The US Food and Drug Administration (FDA) announced Monday that it is increasing regulatory oversight of transvaginal mesh after receiving thousands of reports of injuries, including pelvic pain and bleeding, caused by the devices.
Various types of surgical meshes have been in use since the 1950s, and in 1992, FDA cleared the first transvaginal mesh to repair pelvic organ prolapse (POP) as an alternative to native-tissue repair.
Under two final orders that take effect Tuesday, FDA is reclassifying transvaginal mesh used to repair POP from Class II to the more stringent Class III, and will require manufacturers to submit a premarket approval (PMA) application for the devices by 5 July 2018.
The orders come a year and a half after FDA first proposed reclassifying the devices to Class III, and do not apply to surgical mesh used for other indications, including stress urinary incontinence or hernia repair.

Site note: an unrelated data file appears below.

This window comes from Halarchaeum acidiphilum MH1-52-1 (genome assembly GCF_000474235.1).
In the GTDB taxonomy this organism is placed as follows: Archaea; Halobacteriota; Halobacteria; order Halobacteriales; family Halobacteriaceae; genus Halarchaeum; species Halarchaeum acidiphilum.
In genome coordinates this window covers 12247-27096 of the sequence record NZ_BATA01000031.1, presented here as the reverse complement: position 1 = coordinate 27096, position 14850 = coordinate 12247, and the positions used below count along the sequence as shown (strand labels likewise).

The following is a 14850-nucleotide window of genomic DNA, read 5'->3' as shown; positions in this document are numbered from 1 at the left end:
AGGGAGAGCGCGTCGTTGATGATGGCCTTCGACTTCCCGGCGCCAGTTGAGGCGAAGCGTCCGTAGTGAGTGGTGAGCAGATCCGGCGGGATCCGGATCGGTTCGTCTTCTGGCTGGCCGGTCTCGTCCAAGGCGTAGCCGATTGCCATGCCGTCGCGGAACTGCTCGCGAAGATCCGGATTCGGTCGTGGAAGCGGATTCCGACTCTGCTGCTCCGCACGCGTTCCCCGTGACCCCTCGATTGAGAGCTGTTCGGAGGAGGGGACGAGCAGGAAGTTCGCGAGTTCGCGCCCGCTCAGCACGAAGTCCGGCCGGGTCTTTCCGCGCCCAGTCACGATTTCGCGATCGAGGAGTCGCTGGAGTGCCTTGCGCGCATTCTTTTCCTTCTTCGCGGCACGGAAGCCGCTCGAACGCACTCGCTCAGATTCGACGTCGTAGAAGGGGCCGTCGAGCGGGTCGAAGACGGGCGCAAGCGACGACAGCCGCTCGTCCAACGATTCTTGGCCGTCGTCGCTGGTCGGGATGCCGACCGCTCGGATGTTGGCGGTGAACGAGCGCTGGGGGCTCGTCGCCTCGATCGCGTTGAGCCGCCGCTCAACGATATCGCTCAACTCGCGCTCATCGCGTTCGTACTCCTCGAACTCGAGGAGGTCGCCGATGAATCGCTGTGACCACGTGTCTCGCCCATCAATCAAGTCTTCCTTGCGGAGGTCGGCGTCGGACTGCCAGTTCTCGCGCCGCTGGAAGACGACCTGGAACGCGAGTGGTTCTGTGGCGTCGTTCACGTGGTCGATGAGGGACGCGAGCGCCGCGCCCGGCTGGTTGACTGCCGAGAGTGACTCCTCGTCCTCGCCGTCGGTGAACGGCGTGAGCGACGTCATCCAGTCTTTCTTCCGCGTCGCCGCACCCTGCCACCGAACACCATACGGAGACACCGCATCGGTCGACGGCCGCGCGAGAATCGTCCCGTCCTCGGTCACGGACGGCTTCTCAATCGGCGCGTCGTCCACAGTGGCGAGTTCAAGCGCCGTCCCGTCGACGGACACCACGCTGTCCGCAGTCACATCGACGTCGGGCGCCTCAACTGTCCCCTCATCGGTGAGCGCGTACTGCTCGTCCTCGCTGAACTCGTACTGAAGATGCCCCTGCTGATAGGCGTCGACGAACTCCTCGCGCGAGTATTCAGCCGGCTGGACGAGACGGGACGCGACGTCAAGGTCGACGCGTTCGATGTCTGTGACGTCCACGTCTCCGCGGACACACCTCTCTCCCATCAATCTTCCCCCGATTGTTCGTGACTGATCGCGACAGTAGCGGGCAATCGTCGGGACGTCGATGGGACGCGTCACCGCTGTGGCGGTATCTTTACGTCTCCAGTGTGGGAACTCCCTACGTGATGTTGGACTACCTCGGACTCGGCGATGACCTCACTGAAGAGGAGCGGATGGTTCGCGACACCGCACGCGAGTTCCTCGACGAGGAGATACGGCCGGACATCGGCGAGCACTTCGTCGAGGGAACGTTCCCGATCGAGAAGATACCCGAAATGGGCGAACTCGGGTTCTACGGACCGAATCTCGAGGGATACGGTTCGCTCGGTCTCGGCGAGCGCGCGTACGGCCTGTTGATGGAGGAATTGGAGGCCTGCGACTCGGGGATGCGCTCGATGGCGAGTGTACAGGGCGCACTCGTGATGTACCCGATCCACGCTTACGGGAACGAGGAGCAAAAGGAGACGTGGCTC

In 2008, FDA issued a safety communication alerting the public to what it said were rare complications associated with the device.
However, in 2011, FDA updated its communication to state that complications caused by the device are not rare, citing a dramatic increase in the number of adverse events reported between 2008 and 2010.
That year, FDA convened its Obstetrics and Gynecology Devices Panel of the Medical Devices Advisory Committee to review the safety and effectiveness of transvaginal mesh. The panel found that the safety of the device was "not well established" and "may not be more effective than traditional 'native-tissue' repair without mesh."
Then in 2012, FDA ordered transvaginal mesh manufacturers to conduct postmarket surveillance studies on the devices to help the agency develop a better picture of the devices' safety and effectiveness. By February 2013, the agency had issued 95 study orders to a total of 34 manufacturers for the devices.
Effective Date of Requirement for Premarket Approval for Surgical Mesh for Transvaginal Pelvic Organ Prolapse Repair
Obstetrical and Gynecological Devices; Reclassification of Surgical Mesh for Transvaginal Pelvic Organ Prolapse Repair